Vick has to get rid of the ball quicker and not leave himself exposed to big hits.
The good news: the Eagles are tied for first in the NFC East. The bad news: they barely beat a hapless Browns team and quarterback Michael Vick looked absolutely dreadful for the first 58 minutes of Sunday's 17-16 win. And, with the Ravens coming to the Linc this week, things are about to get serious.
Baltimore dismantled Cincinnati in on Monday night; their offense was clinical and their defense, even without 2011 player of the year Terrell Suggs, harassed Bengals QB Andy Dalton for most of the evening. After what transpired in Cleveland, it's hard to envision a situation where the Eagles could have much success in their home opener. Not because they don't have playmakers -- they do: Vick, DeSean Jackson and LeSean McCoy (with something in the neighborhood of $200 million tied up in them) among others. But because since the preseason Vick has been one of two things: injured or not very good.
On Monday, coach Andy Reid said that the offense's struggles weren't solely on the quarterback.
"it’s a combination of things," Reid noted. "It starts with the plays that are dialed up. It starts with protection and then it comes back to decision making. All three of those things fit into what took place … It’s always going to fall on the quarterback’s shoulders and we have one that takes that responsibility and he takes it to heart.
"But in reality when you put on the tape everybody’s got to do their job. You play an aggressive defense that’s good against the pass, particularly last year, then you have to come and you’ve got to be ready to roll every snap and you’ve got to be aggressive every snap. We have to do a better job with that.”
That's an understatement. Because if the Eagles do the same job -- or god forbid, worse -- they might lose by four touchdowns to the Ravens. That brings us back to Vick.
He made it through the Browns game unscathed, which is good news. Unfortunately, that may have more to do with his new Kevlar flak jacket and luck than any modifications in his playing style. Put differently: despite all the promises from Reid, offensive coordinator Marty Mornhinweg, Vick and even his teammates, nothing's changed. Which means that injuries are a "when not if" proposition.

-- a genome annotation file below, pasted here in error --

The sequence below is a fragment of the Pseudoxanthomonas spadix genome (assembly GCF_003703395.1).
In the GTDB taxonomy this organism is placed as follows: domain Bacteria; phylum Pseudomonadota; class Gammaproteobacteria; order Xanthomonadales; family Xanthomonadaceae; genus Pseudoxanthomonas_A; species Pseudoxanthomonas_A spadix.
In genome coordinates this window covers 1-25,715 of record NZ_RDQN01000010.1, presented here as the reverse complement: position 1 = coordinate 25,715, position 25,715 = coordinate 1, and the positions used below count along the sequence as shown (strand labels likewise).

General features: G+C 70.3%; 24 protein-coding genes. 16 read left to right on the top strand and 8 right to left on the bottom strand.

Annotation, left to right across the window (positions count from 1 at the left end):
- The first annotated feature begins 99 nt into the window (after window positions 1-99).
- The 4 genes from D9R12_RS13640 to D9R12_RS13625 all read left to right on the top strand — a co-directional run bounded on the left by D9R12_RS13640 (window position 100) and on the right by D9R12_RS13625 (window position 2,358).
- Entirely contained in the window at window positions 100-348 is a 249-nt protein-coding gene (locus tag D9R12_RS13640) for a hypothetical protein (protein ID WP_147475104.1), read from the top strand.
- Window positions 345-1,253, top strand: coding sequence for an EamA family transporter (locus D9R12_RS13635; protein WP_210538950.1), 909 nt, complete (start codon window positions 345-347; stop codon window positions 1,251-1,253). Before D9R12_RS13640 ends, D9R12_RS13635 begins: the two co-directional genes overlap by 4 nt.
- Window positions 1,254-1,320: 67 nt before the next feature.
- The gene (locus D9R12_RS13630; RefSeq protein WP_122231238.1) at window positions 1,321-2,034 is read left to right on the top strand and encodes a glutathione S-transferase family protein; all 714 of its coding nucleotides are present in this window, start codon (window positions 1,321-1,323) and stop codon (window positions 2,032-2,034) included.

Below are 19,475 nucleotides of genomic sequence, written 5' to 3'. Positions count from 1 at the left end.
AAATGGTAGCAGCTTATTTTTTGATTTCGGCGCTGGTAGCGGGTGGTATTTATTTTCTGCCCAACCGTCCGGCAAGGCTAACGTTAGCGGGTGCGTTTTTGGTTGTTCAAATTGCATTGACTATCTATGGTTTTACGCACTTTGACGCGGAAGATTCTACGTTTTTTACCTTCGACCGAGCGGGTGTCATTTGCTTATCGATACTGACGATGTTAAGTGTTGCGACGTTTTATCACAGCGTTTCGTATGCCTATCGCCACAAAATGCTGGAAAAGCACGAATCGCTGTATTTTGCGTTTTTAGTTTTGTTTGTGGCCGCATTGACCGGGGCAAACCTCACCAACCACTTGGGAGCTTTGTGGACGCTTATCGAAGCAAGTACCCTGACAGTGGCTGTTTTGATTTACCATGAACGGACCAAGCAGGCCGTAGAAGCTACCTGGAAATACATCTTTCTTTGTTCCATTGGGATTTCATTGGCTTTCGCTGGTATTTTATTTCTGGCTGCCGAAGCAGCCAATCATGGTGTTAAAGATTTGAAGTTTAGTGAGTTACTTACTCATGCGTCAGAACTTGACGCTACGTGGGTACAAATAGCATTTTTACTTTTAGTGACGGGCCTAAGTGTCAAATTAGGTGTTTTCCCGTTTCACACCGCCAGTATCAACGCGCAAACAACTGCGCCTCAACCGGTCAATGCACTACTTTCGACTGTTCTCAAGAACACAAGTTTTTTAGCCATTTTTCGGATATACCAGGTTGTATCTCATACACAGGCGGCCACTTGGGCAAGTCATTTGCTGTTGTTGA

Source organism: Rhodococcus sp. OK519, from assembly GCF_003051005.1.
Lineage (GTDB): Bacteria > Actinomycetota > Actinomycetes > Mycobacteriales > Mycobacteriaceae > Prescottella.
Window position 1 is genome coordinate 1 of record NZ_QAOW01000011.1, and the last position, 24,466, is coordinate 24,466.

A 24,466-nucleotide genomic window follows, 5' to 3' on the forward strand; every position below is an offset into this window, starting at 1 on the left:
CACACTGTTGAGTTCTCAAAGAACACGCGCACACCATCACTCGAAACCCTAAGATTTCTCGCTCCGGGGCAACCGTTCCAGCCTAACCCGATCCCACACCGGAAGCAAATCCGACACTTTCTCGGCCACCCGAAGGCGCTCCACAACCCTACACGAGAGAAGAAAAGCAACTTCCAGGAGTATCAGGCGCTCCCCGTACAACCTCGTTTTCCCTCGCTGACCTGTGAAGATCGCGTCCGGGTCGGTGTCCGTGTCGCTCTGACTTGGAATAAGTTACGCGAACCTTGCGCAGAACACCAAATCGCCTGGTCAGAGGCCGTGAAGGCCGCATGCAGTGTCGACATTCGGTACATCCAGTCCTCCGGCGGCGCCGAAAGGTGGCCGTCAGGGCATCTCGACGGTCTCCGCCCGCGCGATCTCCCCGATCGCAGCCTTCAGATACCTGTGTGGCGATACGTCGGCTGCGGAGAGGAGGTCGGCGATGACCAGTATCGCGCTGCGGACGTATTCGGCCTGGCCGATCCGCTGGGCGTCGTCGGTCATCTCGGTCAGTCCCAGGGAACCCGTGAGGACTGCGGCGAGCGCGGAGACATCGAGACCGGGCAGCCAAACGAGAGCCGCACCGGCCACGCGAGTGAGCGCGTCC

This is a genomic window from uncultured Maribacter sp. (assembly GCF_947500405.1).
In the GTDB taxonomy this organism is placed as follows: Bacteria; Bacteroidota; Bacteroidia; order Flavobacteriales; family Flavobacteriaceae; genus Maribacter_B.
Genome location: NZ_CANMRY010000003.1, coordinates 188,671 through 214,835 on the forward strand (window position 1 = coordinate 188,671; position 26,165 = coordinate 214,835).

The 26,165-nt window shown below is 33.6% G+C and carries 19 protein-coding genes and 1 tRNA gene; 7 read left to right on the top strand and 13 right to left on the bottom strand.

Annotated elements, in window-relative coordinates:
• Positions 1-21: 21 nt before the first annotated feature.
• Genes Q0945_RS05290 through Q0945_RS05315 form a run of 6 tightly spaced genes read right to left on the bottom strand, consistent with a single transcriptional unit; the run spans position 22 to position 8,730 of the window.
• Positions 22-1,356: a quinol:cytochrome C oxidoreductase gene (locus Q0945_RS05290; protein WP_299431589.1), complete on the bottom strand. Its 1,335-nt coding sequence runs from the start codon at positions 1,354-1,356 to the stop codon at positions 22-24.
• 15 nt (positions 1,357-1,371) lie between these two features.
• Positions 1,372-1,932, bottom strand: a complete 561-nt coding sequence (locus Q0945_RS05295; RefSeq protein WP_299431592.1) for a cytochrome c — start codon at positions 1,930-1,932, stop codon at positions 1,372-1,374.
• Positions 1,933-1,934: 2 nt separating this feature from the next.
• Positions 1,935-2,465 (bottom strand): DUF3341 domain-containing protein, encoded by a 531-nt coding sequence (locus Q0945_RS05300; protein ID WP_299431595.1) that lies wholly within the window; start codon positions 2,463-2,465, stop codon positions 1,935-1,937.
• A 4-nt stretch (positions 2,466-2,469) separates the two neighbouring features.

CSNPhilly.com's Ray Didinger broke it down like this: "In simple terms, the offensive line has to protect him better, the coaches have to protect him better with their play-calling -- the pass-to-run ratio is already scary -- and Vick has to protect himself by making better decisions with the football."
NFL Network analyst Brian Baldinger, who also does Eagles' preseason games, pointed to the final play of the first quarter Sunday as a microcosm of what ails this offense. Three Browns' pass rushers beat their man, converged on Vick with one wrapping up his legs. Instead of going down, Vick -- as he's done his entire career -- tried to make a play. He ended up throwing an incompletion while taking a big hit.
“This is why Mike is hurt all the time, it’s plays like this,” Baldinger told Didinger. “Look, his leg is caught, his arm is back, he is totally exposed, but he insists on throwing the ball. He gets hit by three guys. He could’ve hurt his knee, his shoulder, his arm, his chest. He’s just hanging there. You never see Peyton Manning or Drew Brees take a hit like this.”
This isn't news, of course. But it's something that needs to be remedied because if the status quo continues the Eagles will be staring another 8-8 season in the face. Or worse.
That said, it's important not to overreact. The season is seven days old. Teams that looked good last Sunday will be in the Matt Barkley sweepstakes by December. The Eagles have the weapons to hang 30 points on anybody but right now, from the perspective of mid-September, a lot has to change for that to happen.